Blue Yodel Nº 1 (T for Texas)

Wikipedia says of yodeling: 
“All human voices are considered to have at least two distinct vocal registers, called the "head" and "chest" voices, which result from different ways that the tone is produced.  Most people can sing tones within a certain range of lower pitch in their chest voices and tones within a certain range of higher pitch in their head voices and spring into their falsetto (an "unsupported" register forcing vocal cords in a higher pitch without any head or chest voice air support). In untrained or inexperienced singers, a gap between these ranges often exists, although more experienced singers can control their voices at the point where these ranges overlap and can easily switch between them to produce high-quality tones in either. Yodelling is a particular application of this technique, wherein a singer might switch between these registers several times in only a few seconds and at a high volume. Repeated alternation between registers at a singer's passaggio pitch range produces a very distinctive sound.  
"For example, in the famous "Yodel - Ay - EEE - Oooo", the "EEE" is sung in the head voice while all other syllables are in the chest voice.”
This Jewell of skill and elegance :


Or, Königin der Nach, :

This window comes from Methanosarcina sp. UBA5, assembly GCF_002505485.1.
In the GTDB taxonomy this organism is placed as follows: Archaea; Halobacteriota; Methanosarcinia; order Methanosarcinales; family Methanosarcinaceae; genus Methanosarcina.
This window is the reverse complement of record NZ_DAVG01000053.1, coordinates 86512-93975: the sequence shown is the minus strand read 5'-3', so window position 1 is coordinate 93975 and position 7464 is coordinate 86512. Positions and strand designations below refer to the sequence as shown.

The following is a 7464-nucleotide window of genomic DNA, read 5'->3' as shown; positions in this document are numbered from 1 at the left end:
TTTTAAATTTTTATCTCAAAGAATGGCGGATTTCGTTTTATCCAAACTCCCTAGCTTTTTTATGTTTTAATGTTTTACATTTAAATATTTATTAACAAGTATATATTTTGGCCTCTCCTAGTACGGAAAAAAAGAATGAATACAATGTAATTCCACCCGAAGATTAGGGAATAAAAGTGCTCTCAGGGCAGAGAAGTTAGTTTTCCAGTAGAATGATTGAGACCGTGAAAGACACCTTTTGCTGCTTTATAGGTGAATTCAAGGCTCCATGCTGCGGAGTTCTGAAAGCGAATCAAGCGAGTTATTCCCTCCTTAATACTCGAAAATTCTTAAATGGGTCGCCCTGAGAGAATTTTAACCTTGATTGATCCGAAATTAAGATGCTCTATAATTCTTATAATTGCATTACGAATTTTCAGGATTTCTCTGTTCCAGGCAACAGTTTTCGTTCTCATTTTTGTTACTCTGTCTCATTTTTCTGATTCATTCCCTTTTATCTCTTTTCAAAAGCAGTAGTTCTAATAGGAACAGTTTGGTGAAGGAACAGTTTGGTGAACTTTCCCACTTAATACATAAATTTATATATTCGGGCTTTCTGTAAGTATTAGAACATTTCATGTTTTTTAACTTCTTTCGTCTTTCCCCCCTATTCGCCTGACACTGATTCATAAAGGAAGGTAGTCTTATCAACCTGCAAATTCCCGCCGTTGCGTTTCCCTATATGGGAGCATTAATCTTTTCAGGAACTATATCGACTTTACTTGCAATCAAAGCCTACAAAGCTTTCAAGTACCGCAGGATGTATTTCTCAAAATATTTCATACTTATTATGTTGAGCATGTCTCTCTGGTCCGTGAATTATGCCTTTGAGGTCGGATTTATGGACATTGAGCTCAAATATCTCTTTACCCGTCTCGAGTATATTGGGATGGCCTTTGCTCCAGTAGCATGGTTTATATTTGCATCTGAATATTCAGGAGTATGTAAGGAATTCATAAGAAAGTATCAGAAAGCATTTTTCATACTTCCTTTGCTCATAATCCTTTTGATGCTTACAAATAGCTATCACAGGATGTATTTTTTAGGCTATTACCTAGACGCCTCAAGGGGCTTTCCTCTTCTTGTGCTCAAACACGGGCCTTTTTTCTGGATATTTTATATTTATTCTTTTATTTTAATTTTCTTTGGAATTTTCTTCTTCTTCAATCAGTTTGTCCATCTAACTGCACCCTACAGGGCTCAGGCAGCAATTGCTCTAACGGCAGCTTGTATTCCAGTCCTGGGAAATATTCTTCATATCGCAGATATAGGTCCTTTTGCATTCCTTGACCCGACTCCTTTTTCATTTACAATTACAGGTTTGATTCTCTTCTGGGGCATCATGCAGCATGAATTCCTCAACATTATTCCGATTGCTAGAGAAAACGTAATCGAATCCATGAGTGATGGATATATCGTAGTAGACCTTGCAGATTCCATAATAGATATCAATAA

What is the difference?
V for Volfgang.
V for Viennese.
V for Volfgang.
V for Viennese.
V for Velma.
That gal made a wreck out of me.

Ah Oh Ah Oh Ah Oh Ah Oh Ah.

Sunday, June 23, 2013

Digital Magic Lantern



I miss gainful employment, music, and going to the movies.  I got hooked on movies in the 7th grade at Clark Howell Elementary School, formerly on 10th St between Juniper and Piedmont, now the site of a City of Atlanta fire station.  Clark Howell Elementary housed the Atlanta Public Schools film library.  An audio-visual license available to 7th grade boys entitled the holder to operate the 16mm Bell and Howell projector, a certified accomplishment, status of seniority and acquired skill.  I showed individual classrooms as well as assemblies of the entire school films like The Last of the Mohicans starring Randolph Scott as Hawkeye, John Ford’s Young Mr. Lincoln with Henry Fonda, and Les Miserables with Frederic March as Jean Valjean and Charles Laughton, unforgetable as Inspector Javert.
For the next 50 years after the 7th grade, I took the enjoyment of movies for granted, like breathing in and out or the beating of my heart.  Then I lost my hearing, 100% in both ears, due to meningitis in 2006.  I have had to make do with foreign language films, captioned in English, and the slim pickings from chain theaters of Hollywood releases with captions for the hearing impaired.  Yes, I saw the 2012 Oscar winner “The Artist,” the most successful silent movie since The Jazz Singer made Al Jolson a star in 1927.
Movie captioning at a theater near you has lagged behind television and DVD rentals.  Captions for the hearing impaired have been in three varieties.  Closed captions—white letters on a black rectangle, covering part of the movie screen.  Open captions—letters superimposed directly across the movie scene, unreadable without proper contrast.  Rear Window—a clumsy  contraption like a goose-neck lamp that sits in the cup holder of the theater seat and is like watching the movie in the rear view mirror of your car parked backwards at the drive-in.